Amazon, Whole Foods, and the Simple Arithmetic of Household Time

By / 6.30.2017

I’ve been writing a lot about ecommerce lately. I would be remiss if I did not address the Amazon offer to buy Whole Foods. I have two thoughts.

First, I’m not an antitrust economist. But it strikes me that under ordinary antitrust logic, Amazon’s purchase of Whole Foods would ring no alarm bells. Despite the name recognition of Whole Foods, the company’s $16 billion in sales last year pales next to Kroger’s $115 billion in sales or Albertson’s roughly $60 billion in sales. If anything, the purchase increases competition in the grocery business.

Second, what is Amazon likely to do with Whole Foods? I’m not privy to Amazon’s strategic thinking, of course. But the main point of ecommerce, when done right, is to reduce the time consumers spend shopping—the drive to the store, the search for parking, the endless trudging through the aisles. In turn, ecommerce companies have been shifting those unpaid hours of household labor into the market sector, creating decent-paid jobs in fulfillment centers and electronic shopping operations.

By my calculations, the shift to ecommerce over the past nine years has saved American households roughly 64 million hours per week in reduced shopping time, or the equivalent of 1.6 million full-time jobs. (yes, that million is right…calculations below).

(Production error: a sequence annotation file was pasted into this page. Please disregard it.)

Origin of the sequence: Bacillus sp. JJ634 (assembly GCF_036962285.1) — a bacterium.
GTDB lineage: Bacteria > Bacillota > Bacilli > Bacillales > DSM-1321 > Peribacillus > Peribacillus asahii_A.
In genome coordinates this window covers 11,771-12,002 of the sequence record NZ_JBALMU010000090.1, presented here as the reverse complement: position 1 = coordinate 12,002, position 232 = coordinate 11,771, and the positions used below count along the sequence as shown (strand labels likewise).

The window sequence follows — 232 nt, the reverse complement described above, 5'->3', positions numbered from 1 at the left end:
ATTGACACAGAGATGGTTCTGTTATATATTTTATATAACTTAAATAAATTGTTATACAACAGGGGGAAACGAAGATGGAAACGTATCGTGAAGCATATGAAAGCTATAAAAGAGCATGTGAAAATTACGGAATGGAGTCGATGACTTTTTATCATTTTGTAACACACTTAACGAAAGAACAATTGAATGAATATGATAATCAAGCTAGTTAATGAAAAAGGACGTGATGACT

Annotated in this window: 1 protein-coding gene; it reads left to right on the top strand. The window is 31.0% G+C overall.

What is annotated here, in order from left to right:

Some of those hours of unpaid household labor were shifted to the market sector. Over the same period, the number of ecommerce jobs rose by almost 400,000, as fulfillment center workers and drivers took over the tasks that consumers used to do. Brick-and-mortar jobs dropped by 76,000, so that was a net plus for job creation.

If these trends continue, Amazon and other ecommerce companies will try to make shopping for meals easier and less time-consuming for American households, and generate more paid jobs in the process.



According to the American Time Use Survey from the Bureau of Labor Statistics, in 2015-2016 Americans spent .645 hours per day on average shopping for consumer goods or traveling to shopping, or 4.5 hours per week. Since there are 260 million Americans aged 15 and over, that means Americans spend approximately 1.2 billion hours a week shopping for consumer goods or traveling to shopping (that’s the equivalent of 30 million full-time jobs).

By comparison, in 2006-2007 Americans spent 4.75 hours per week shopping for consumer goods or traveling to shopping, or 0.25 more. That extra quarter hour corresponds to 64 million extra hours per week (260 million x .25). So because of the increase in ecommerce over the past 9 years, American households save 64 million hours per week, or the equivalent of 1.6 million full-time jobs.

Note: I get an almost identical result based on the magnitude of the decline in  brick-and-mortar’s share of retail sales.